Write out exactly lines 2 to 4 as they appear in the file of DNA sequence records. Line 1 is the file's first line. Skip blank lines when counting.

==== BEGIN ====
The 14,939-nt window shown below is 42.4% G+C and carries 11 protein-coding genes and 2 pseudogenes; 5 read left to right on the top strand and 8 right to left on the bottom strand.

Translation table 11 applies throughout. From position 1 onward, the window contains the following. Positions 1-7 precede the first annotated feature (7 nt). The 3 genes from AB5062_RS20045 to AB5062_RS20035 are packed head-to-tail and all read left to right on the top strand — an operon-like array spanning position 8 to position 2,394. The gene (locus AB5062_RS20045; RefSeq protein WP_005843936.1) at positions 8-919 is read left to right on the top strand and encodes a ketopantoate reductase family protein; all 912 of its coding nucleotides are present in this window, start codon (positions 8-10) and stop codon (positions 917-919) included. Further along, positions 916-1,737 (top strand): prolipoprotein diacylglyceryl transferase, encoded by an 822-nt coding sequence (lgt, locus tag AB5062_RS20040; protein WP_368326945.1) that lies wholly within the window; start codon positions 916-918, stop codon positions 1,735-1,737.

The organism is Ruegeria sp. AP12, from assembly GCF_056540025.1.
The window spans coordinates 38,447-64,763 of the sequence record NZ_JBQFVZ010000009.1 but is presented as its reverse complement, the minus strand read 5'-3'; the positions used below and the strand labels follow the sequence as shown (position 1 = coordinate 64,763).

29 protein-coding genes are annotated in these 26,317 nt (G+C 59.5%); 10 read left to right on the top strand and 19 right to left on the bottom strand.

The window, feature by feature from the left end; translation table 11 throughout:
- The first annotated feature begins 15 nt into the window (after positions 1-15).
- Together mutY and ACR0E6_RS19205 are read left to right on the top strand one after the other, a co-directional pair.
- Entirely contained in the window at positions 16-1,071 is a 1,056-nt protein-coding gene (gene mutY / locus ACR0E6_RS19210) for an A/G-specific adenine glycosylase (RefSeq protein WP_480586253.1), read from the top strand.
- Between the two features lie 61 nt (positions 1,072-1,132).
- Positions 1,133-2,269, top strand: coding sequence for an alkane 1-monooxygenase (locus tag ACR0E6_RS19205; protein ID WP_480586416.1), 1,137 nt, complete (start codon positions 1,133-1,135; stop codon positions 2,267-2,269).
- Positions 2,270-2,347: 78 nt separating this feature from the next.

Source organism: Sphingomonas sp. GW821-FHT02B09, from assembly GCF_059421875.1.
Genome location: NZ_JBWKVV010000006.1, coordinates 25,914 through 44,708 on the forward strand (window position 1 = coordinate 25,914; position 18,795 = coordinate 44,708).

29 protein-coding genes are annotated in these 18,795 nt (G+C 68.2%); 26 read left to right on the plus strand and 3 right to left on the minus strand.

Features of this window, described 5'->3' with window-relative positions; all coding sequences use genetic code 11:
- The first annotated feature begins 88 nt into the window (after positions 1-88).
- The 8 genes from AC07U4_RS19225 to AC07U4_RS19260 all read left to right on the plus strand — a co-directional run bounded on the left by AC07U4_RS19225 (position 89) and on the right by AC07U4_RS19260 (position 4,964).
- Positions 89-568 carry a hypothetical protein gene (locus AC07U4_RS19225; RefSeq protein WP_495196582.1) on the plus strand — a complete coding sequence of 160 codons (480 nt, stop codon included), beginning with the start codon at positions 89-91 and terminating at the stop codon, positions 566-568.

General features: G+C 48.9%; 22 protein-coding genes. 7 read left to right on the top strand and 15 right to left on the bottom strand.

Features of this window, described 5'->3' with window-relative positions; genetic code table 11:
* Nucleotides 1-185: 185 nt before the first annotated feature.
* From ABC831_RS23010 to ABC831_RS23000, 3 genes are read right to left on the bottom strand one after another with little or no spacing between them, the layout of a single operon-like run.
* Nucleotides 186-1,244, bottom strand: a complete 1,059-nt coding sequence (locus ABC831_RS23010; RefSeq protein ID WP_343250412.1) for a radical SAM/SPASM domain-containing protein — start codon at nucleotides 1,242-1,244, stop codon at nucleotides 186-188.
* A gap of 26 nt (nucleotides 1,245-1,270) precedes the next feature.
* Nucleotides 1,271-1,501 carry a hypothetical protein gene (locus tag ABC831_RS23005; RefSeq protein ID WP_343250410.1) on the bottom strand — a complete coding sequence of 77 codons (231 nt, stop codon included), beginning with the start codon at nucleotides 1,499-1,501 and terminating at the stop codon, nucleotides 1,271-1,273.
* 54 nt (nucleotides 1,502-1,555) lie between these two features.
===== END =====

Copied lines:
Translation table 11 applies throughout. From position 1 onward, the window contains the following. Positions 1-7 precede the first annotated feature (7 nt). The 3 genes from AB5062_RS20045 to AB5062_RS20035 are packed head-to-tail and all read left to right on the top strand — an operon-like array spanning position 8 to position 2,394. The gene (locus AB5062_RS20045; RefSeq protein WP_005843936.1) at positions 8-919 is read left to right on the top strand and encodes a ketopantoate reductase family protein; all 912 of its coding nucleotides are present in this window, start codon (positions 8-10) and stop codon (positions 917-919) included. Further along, positions 916-1,737 (top strand): prolipoprotein diacylglyceryl transferase, encoded by an 822-nt coding sequence (lgt, locus tag AB5062_RS20040; protein WP_368326945.1) that lies wholly within the window; start codon positions 916-918, stop codon positions 1,735-1,737.

The organism is Ruegeria sp. AP12, from assembly GCF_056540025.1.
The window spans coordinates 38,447-64,763 of the sequence record NZ_JBQFVZ010000009.1 but is presented as its reverse complement, the minus strand read 5'-3'; the positions used below and the strand labels follow the sequence as shown (position 1 = coordinate 64,763).